Rugged topography and climate-related risks make the achievement of food self-sufficiency in Bhutan very difficult. The food system indeed is dominated by small landholders with high production costs and limited market access, leading to large food imports. Taking advantage of the Bhutanese PM’s visit to Brussels, the conference aims to showcase Bhutan's efforts to secure healthy and nutritious food while meeting environmental commitments and generating revenues for the smallholders who produce and process food. Supporting the sustainability of the Bhutanese food systems is one of the main focus of our partnership with the country. Speakers from various institutions will explore ways to achieve this, including by improving the attractiveness of agriculture and rural areas for youth and the role of the private sector. Encouraging sustainable, healthy, and diverse food diets could help address the double burden of malnutrition and obesity caused by changing food habits.
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Today, Bhutan’s main aspiration is guaranteeing safe, healthy, and nutritious food to its growing and urbanizing population, while also preserving its unique, yet fragile, natural resources. The country has limited arable land, rugged topography, and is greatly exposed to climate-related risks, which represent a challenge to the achievement of food self-sufficiency. Bhutan’s food system is dominated by small and fragmented landholdings, an increasing shortage in farm labour, with high production costs and limited access to markets. As a result, the country imports large quantities of food to cover the shortages in domestic production.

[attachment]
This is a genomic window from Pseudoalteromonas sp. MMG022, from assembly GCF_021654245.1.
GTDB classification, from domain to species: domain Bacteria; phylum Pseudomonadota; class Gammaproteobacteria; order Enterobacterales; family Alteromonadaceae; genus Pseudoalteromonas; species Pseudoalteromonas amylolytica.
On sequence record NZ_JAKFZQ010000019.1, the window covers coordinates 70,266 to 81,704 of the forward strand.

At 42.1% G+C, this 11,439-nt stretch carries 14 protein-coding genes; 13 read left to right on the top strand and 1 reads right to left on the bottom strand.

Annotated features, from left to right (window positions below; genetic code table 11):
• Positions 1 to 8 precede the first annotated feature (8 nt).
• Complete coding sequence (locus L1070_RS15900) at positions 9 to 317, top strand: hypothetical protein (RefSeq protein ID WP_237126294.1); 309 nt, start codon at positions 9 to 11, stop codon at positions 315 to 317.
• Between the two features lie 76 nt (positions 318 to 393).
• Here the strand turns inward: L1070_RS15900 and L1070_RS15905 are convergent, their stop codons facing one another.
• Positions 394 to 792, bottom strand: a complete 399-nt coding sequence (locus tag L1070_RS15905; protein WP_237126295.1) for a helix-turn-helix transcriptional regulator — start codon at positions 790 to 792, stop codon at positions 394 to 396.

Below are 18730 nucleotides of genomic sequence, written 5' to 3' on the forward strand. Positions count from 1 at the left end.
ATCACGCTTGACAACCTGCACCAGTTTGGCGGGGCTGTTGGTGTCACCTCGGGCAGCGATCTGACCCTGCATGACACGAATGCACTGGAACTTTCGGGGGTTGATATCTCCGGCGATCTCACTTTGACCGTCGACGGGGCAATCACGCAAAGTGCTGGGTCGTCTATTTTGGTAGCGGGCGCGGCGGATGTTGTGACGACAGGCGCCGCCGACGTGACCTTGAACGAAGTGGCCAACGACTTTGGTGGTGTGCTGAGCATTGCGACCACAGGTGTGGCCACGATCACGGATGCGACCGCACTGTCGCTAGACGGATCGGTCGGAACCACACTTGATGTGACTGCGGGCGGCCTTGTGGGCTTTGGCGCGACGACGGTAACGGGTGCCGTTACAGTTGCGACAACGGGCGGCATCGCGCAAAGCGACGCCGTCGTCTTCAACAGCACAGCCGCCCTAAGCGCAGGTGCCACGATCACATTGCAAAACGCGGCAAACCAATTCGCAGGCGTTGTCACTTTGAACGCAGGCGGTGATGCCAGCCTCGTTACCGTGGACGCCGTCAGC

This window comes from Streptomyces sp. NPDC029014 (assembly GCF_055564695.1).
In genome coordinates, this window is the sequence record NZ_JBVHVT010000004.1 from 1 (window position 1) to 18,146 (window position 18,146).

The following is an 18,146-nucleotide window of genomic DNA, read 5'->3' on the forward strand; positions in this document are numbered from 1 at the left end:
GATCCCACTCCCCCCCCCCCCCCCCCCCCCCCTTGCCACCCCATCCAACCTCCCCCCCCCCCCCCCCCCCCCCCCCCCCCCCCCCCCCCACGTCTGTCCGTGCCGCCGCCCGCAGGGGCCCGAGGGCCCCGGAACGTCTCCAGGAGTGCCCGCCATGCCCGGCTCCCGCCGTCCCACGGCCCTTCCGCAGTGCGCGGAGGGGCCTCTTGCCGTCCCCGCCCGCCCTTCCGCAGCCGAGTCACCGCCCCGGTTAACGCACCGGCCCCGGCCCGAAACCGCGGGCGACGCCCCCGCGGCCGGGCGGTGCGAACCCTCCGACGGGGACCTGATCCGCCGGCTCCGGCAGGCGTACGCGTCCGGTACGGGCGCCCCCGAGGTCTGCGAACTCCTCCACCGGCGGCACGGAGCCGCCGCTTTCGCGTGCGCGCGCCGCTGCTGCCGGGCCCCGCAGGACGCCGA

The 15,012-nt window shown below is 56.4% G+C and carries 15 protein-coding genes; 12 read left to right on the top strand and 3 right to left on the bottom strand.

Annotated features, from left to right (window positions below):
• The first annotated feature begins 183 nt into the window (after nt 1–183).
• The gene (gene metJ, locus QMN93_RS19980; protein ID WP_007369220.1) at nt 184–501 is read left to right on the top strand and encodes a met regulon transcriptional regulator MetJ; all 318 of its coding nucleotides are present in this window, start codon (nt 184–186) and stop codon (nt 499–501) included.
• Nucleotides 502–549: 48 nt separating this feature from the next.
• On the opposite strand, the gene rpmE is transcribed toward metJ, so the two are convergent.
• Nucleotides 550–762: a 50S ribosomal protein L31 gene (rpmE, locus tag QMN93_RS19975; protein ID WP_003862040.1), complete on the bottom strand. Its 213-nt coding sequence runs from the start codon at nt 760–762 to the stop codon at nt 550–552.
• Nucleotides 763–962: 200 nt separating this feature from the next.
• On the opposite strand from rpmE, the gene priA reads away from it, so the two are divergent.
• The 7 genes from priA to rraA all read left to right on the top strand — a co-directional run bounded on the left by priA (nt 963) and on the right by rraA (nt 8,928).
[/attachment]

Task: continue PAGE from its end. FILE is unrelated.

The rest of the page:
This conference will explore the state of play of Bhutan food systems, to evidence the country’s work towards securing healthy and nutritious food for the people while meeting environmental commitments and generating revenues for the smallholders who produce and process food. Speakers from Bhutanese institutions, FAO, CIRAD, the European Commission and the private sector will explore the ways in which our partnership can contribute to achieve sustainable food systems, first of all by retaining Bhutanese people and youth in particular in the production activities. Embracing policies promoting sustainable, healthy, and diverse food diets could contribute towards addressing the double burden of malnutrition, including child malnutrition and micronutrients deficiencies, and increase in obesity and chronic diseases due to changing food habits.
- Leonard Mizzi, Head of Unit INTPA F3- Sustainable Agri-Food systems and Fisheries
- Mohamed Manssouri, Director of the FAO Investment Centre
- H. E. Dr Yeshey Penjor, Minister of Agriculture and Livestock, Bhutan
- Franck Viault, Head of Cooperation, EU Delegation to India and Bhutan
- Karma Tshering, Chief, Policy and Planning Division at Ministry of Agriculture and Livestock, the Royal Government of Bhutan
- Moderated by Isabelle Vagneron, Senior Agro-Economist, CIRAD
Language of conference:English
Language of Q&A session: English